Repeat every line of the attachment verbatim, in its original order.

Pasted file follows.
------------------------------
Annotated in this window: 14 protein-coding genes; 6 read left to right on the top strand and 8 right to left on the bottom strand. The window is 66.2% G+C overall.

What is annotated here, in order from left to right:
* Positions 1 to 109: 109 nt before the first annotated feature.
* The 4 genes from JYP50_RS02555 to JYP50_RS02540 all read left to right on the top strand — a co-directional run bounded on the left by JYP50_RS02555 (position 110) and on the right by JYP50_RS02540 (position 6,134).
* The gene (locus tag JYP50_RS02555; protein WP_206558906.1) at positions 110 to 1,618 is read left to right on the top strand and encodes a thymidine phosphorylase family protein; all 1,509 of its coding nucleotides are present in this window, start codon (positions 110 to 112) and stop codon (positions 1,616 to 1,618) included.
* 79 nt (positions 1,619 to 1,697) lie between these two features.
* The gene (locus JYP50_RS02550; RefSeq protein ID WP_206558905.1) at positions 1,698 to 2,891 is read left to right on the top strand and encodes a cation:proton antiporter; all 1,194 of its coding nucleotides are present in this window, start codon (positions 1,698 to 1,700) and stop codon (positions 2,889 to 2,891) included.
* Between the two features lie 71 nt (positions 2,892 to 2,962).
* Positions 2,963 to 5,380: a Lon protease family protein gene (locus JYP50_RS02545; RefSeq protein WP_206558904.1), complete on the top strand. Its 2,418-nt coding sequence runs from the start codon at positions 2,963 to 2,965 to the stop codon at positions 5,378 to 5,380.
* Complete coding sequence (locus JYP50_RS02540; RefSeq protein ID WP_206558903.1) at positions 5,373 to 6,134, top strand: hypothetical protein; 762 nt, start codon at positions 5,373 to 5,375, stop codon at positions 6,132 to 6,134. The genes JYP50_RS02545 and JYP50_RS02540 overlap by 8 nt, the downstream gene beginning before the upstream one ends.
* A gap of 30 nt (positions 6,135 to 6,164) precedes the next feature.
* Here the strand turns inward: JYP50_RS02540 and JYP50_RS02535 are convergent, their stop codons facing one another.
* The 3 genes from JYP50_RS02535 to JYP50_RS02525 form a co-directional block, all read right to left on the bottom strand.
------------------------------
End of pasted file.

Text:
Annotated in this window: 14 protein-coding genes; 6 read left to right on the top strand and 8 right to left on the bottom strand. The window is 66.2% G+C overall.

What is annotated here, in order from left to right:
* Positions 1 to 109: 109 nt before the first annotated feature.
* The 4 genes from JYP50_RS02555 to JYP50_RS02540 all read left to right on the top strand — a co-directional run bounded on the left by JYP50_RS02555 (position 110) and on the right by JYP50_RS02540 (position 6,134).
* The gene (locus tag JYP50_RS02555; protein WP_206558906.1) at positions 110 to 1,618 is read left to right on the top strand and encodes a thymidine phosphorylase family protein; all 1,509 of its coding nucleotides are present in this window, start codon (positions 110 to 112) and stop codon (positions 1,616 to 1,618) included.
* 79 nt (positions 1,619 to 1,697) lie between these two features.
* The gene (locus JYP50_RS02550; RefSeq protein ID WP_206558905.1) at positions 1,698 to 2,891 is read left to right on the top strand and encodes a cation:proton antiporter; all 1,194 of its coding nucleotides are present in this window, start codon (positions 1,698 to 1,700) and stop codon (positions 2,889 to 2,891) included.
* Between the two features lie 71 nt (positions 2,892 to 2,962).
* Positions 2,963 to 5,380: a Lon protease family protein gene (locus JYP50_RS02545; RefSeq protein WP_206558904.1), complete on the top strand. Its 2,418-nt coding sequence runs from the start codon at positions 2,963 to 2,965 to the stop codon at positions 5,378 to 5,380.
* Complete coding sequence (locus JYP50_RS02540; RefSeq protein ID WP_206558903.1) at positions 5,373 to 6,134, top strand: hypothetical protein; 762 nt, start codon at positions 5,373 to 5,375, stop codon at positions 6,132 to 6,134. The genes JYP50_RS02545 and JYP50_RS02540 overlap by 8 nt, the downstream gene beginning before the upstream one ends.
* A gap of 30 nt (positions 6,135 to 6,164) precedes the next feature.
* Here the strand turns inward: JYP50_RS02540 and JYP50_RS02535 are convergent, their stop codons facing one another.
* The 3 genes from JYP50_RS02535 to JYP50_RS02525 form a co-directional block, all read right to left on the bottom strand.